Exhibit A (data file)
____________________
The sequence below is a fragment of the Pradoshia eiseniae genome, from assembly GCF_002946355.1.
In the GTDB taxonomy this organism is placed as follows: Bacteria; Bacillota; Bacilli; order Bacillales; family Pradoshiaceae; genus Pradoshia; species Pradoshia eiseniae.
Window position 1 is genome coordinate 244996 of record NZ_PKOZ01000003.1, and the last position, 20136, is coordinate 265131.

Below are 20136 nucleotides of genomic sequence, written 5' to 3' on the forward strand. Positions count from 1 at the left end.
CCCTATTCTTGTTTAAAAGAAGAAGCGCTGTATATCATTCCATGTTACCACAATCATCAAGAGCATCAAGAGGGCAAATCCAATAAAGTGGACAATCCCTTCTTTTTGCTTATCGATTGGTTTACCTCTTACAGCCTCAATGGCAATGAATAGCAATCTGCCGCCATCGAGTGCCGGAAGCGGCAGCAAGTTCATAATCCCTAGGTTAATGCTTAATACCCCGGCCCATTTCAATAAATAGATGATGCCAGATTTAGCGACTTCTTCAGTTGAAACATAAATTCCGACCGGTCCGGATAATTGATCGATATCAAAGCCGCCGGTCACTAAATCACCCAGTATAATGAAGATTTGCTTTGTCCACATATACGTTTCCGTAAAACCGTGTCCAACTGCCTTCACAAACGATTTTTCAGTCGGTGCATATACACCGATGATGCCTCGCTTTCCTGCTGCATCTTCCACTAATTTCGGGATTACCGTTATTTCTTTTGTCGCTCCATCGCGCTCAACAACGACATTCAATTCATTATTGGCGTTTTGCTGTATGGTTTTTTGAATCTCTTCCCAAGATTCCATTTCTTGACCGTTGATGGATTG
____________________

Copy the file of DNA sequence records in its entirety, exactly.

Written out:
The sequence below is a fragment of the Pradoshia eiseniae genome, from assembly GCF_002946355.1.
In the GTDB taxonomy this organism is placed as follows: Bacteria; Bacillota; Bacilli; order Bacillales; family Pradoshiaceae; genus Pradoshia; species Pradoshia eiseniae.
Window position 1 is genome coordinate 244996 of record NZ_PKOZ01000003.1, and the last position, 20136, is coordinate 265131.

Below are 20136 nucleotides of genomic sequence, written 5' to 3' on the forward strand. Positions count from 1 at the left end.
CCCTATTCTTGTTTAAAAGAAGAAGCGCTGTATATCATTCCATGTTACCACAATCATCAAGAGCATCAAGAGGGCAAATCCAATAAAGTGGACAATCCCTTCTTTTTGCTTATCGATTGGTTTACCTCTTACAGCCTCAATGGCAATGAATAGCAATCTGCCGCCATCGAGTGCCGGAAGCGGCAGCAAGTTCATAATCCCTAGGTTAATGCTTAATACCCCGGCCCATTTCAATAAATAGATGATGCCAGATTTAGCGACTTCTTCAGTTGAAACATAAATTCCGACCGGTCCGGATAATTGATCGATATCAAAGCCGCCGGTCACTAAATCACCCAGTATAATGAAGATTTGCTTTGTCCACATATACGTTTCCGTAAAACCGTGTCCAACTGCCTTCACAAACGATTTTTCAGTCGGTGCATATACACCGATGATGCCTCGCTTTCCTGCTGCATCTTCCACTAATTTCGGGATTACCGTTATTTCTTTTGTCGCTCCATCGCGCTCAACAACGACATTCAATTCATTATTGGCGTTTTGCTGTATGGTTTTTTGAATCTCTTCCCAAGATTCCATTTCTTGACCGTTGATGGATTG